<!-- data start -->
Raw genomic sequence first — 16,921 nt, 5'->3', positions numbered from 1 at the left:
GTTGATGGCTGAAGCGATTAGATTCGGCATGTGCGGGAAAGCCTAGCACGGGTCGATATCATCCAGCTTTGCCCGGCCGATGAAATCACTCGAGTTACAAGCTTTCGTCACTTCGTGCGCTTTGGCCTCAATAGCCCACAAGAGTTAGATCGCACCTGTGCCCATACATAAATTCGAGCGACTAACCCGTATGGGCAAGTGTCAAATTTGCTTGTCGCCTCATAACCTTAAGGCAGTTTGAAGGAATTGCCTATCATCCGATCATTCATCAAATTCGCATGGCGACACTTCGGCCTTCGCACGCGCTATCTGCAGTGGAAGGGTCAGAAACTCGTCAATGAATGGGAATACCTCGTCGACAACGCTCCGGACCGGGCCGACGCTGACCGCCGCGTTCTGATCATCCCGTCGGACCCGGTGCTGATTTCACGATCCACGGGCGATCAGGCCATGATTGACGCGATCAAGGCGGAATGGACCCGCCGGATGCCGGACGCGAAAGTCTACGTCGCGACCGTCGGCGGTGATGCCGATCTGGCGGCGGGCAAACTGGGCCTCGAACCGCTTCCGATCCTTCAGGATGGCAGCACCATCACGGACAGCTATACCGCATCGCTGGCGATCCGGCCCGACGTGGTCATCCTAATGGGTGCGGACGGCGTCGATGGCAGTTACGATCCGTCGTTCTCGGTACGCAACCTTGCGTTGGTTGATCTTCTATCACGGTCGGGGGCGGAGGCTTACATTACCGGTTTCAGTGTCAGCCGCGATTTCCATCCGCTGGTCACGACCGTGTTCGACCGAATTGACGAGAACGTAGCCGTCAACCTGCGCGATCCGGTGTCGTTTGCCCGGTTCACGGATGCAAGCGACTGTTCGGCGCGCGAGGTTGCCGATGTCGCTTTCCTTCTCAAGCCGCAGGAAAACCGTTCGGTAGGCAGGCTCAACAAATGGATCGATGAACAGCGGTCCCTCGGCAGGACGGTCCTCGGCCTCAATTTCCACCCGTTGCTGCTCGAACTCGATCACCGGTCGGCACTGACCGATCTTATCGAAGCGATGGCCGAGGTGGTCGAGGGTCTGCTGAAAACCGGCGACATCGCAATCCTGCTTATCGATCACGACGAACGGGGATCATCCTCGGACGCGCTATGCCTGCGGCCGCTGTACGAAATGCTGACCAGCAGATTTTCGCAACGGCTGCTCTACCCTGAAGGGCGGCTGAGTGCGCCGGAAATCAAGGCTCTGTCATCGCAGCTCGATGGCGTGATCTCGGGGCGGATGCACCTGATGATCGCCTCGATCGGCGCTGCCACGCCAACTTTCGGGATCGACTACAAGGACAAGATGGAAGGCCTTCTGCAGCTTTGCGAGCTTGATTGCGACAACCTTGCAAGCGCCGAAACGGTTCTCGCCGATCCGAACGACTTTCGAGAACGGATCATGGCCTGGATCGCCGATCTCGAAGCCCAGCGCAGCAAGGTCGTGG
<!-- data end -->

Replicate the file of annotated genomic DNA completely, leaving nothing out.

Raw genomic sequence first — 16,921 nt, 5'->3', positions numbered from 1 at the left:
GTTGATGGCTGAAGCGATTAGATTCGGCATGTGCGGGAAAGCCTAGCACGGGTCGATATCATCCAGCTTTGCCCGGCCGATGAAATCACTCGAGTTACAAGCTTTCGTCACTTCGTGCGCTTTGGCCTCAATAGCCCACAAGAGTTAGATCGCACCTGTGCCCATACATAAATTCGAGCGACTAACCCGTATGGGCAAGTGTCAAATTTGCTTGTCGCCTCATAACCTTAAGGCAGTTTGAAGGAATTGCCTATCATCCGATCATTCATCAAATTCGCATGGCGACACTTCGGCCTTCGCACGCGCTATCTGCAGTGGAAGGGTCAGAAACTCGTCAATGAATGGGAATACCTCGTCGACAACGCTCCGGACCGGGCCGACGCTGACCGCCGCGTTCTGATCATCCCGTCGGACCCGGTGCTGATTTCACGATCCACGGGCGATCAGGCCATGATTGACGCGATCAAGGCGGAATGGACCCGCCGGATGCCGGACGCGAAAGTCTACGTCGCGACCGTCGGCGGTGATGCCGATCTGGCGGCGGGCAAACTGGGCCTCGAACCGCTTCCGATCCTTCAGGATGGCAGCACCATCACGGACAGCTATACCGCATCGCTGGCGATCCGGCCCGACGTGGTCATCCTAATGGGTGCGGACGGCGTCGATGGCAGTTACGATCCGTCGTTCTCGGTACGCAACCTTGCGTTGGTTGATCTTCTATCACGGTCGGGGGCGGAGGCTTACATTACCGGTTTCAGTGTCAGCCGCGATTTCCATCCGCTGGTCACGACCGTGTTCGACCGAATTGACGAGAACGTAGCCGTCAACCTGCGCGATCCGGTGTCGTTTGCCCGGTTCACGGATGCAAGCGACTGTTCGGCGCGCGAGGTTGCCGATGTCGCTTTCCTTCTCAAGCCGCAGGAAAACCGTTCGGTAGGCAGGCTCAACAAATGGATCGATGAACAGCGGTCCCTCGGCAGGACGGTCCTCGGCCTCAATTTCCACCCGTTGCTGCTCGAACTCGATCACCGGTCGGCACTGACCGATCTTATCGAAGCGATGGCCGAGGTGGTCGAGGGTCTGCTGAAAACCGGCGACATCGCAATCCTGCTTATCGATCACGACGAACGGGGATCATCCTCGGACGCGCTATGCCTGCGGCCGCTGTACGAAATGCTGACCAGCAGATTTTCGCAACGGCTGCTCTACCCTGAAGGGCGGCTGAGTGCGCCGGAAATCAAGGCTCTGTCATCGCAGCTCGATGGCGTGATCTCGGGGCGGATGCACCTGATGATCGCCTCGATCGGCGCTGCCACGCCAACTTTCGGGATCGACTACAAGGACAAGATGGAAGGCCTTCTGCAGCTTTGCGAGCTTGATTGCGACAACCTTGCAAGCGCCGAAACGGTTCTCGCCGATCCGAACGACTTTCGAGAACGGATCATGGCCTGGATCGCCGATCTCGAAGCCCAGCGCAGCAAGGTCGTGG